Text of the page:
They call it Africa Town, a ramshackle, makeshift camp in Algeria that's home to hundreds of Sub-Saharan Africans fleeing poverty and conflict. For some, it's supposed to be a stop on their way to Europe. For others, it's the start of a new life.
But now Algeria has resumed their forced repatriation and faces criticism for the forced deportations of migrants, including the rounding-up of more than 1,400 immigrants who were forced across the border into Niger.
"We have to handle those situations with humanity and enforce laws which can guarantee dignity and a decent life to those migrants. The idea of expelling them back to their country by the thousands is not a wise one," said Mustafa Bouchachi, former president of the Human Rights League.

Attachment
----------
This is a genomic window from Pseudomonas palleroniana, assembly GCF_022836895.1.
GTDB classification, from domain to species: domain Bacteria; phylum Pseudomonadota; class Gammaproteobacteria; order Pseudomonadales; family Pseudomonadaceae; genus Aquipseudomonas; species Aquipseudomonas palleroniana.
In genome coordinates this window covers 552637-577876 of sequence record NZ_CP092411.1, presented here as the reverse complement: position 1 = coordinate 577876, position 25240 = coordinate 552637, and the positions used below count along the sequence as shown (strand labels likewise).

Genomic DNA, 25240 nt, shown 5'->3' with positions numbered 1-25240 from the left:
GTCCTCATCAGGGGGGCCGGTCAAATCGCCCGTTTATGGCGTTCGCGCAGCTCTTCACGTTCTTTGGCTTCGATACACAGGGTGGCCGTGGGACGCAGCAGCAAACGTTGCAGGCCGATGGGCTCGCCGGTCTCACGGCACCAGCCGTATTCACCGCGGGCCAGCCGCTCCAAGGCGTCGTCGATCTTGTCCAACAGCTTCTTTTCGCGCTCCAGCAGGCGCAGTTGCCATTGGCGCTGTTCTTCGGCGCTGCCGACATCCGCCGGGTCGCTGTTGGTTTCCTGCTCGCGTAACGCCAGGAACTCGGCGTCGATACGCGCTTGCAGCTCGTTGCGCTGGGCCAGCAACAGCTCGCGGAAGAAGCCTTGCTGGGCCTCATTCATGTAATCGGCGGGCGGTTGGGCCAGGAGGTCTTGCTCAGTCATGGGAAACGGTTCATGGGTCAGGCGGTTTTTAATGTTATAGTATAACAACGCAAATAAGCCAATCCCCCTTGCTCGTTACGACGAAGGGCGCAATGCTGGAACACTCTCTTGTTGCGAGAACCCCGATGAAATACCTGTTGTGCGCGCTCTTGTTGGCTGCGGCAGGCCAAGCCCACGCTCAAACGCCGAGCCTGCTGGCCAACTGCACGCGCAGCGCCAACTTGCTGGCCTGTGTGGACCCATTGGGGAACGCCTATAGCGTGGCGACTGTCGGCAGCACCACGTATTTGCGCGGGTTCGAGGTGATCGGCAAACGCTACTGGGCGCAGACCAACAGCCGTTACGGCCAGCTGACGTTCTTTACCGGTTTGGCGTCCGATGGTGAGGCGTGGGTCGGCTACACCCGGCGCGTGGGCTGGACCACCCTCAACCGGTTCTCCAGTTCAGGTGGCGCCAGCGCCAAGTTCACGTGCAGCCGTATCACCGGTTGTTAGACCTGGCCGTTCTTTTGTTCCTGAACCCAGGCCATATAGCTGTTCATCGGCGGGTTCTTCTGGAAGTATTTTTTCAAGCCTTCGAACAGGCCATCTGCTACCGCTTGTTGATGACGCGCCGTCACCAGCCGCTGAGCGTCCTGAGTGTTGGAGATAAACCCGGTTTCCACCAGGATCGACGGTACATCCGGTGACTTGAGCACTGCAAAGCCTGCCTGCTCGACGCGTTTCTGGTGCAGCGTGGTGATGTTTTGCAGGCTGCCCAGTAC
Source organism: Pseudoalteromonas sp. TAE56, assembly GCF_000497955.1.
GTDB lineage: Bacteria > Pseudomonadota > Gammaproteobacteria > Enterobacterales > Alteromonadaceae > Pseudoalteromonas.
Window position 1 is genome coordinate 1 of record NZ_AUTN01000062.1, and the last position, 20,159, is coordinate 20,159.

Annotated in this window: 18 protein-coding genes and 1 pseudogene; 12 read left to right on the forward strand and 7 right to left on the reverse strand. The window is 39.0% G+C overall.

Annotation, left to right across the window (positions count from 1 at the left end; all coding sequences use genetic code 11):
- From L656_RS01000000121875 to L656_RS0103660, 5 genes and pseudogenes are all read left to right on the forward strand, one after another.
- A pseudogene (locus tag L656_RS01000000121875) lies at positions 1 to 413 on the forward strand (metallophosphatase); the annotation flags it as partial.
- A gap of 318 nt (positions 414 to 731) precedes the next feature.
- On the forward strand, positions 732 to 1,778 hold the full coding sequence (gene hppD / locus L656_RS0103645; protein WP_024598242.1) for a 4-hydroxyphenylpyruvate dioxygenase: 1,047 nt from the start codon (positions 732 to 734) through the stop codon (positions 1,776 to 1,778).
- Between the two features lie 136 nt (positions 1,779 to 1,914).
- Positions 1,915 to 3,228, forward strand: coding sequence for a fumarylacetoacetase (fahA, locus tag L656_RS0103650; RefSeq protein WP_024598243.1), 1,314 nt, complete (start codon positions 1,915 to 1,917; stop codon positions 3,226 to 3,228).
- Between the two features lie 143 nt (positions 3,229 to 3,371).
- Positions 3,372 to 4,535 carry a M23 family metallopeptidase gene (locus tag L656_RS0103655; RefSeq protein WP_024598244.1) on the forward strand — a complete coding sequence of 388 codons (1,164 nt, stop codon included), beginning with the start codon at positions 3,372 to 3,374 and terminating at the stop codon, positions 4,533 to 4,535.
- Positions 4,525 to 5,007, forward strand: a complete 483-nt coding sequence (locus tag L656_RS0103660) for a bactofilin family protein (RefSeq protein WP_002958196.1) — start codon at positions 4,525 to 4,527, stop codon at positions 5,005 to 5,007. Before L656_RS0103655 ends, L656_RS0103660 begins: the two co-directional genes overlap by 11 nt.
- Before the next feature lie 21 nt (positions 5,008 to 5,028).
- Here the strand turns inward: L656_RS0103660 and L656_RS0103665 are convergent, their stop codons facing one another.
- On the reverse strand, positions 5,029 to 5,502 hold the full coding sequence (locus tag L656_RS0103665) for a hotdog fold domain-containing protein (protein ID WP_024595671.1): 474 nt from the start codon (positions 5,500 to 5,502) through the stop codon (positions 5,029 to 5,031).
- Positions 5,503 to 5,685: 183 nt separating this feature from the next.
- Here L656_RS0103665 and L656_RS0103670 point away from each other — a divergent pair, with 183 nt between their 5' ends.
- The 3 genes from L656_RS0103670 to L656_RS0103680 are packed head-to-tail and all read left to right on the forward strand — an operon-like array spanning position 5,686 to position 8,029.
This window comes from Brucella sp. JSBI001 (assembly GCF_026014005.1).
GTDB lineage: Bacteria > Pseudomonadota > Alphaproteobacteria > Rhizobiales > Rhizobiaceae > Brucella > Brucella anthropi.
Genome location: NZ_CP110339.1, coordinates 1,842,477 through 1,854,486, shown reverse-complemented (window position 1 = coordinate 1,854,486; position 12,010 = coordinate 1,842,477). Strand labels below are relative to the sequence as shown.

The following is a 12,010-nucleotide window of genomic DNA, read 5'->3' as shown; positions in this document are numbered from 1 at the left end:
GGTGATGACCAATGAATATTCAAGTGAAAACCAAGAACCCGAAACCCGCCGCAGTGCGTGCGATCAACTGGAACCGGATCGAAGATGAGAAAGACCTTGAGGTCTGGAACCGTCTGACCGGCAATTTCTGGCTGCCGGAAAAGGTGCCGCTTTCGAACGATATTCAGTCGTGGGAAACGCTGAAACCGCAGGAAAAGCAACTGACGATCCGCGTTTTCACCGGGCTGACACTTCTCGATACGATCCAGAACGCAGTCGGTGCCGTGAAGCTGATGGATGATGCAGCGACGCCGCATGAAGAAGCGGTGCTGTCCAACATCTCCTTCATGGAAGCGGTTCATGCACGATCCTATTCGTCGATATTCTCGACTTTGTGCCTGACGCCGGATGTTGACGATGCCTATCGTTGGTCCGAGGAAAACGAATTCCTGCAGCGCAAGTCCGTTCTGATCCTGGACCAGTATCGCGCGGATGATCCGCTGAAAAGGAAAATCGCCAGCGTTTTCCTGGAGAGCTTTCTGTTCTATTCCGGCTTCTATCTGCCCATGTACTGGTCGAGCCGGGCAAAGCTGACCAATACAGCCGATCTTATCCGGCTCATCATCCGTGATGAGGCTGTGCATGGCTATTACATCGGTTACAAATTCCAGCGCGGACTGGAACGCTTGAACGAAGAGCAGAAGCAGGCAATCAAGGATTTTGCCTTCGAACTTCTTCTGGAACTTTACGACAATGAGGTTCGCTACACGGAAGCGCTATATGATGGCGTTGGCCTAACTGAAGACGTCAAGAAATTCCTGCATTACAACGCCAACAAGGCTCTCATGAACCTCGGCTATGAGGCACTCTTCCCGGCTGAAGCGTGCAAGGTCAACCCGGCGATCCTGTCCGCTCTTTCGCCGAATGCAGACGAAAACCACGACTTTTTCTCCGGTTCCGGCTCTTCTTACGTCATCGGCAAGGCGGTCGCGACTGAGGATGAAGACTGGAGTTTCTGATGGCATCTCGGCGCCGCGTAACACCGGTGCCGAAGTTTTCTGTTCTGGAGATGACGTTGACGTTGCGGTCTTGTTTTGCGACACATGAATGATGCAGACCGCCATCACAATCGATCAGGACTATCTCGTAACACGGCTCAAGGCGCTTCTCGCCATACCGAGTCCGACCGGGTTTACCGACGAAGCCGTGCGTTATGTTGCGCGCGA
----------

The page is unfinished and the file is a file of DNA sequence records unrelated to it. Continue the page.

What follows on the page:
Algeria says it has 25,000 undocumented immigrants. But human rights groups believe the number is over 100,000.
The country – where some officials call undocumented migrants and asylum-seekers a threat to the country's security – claims the move is aimed at combating human trafficking and reducing the number of undocumented migrants. Rights groups have urged Algeria to take a more humanitarian stance.
TRT World's Chelsea Carter has more.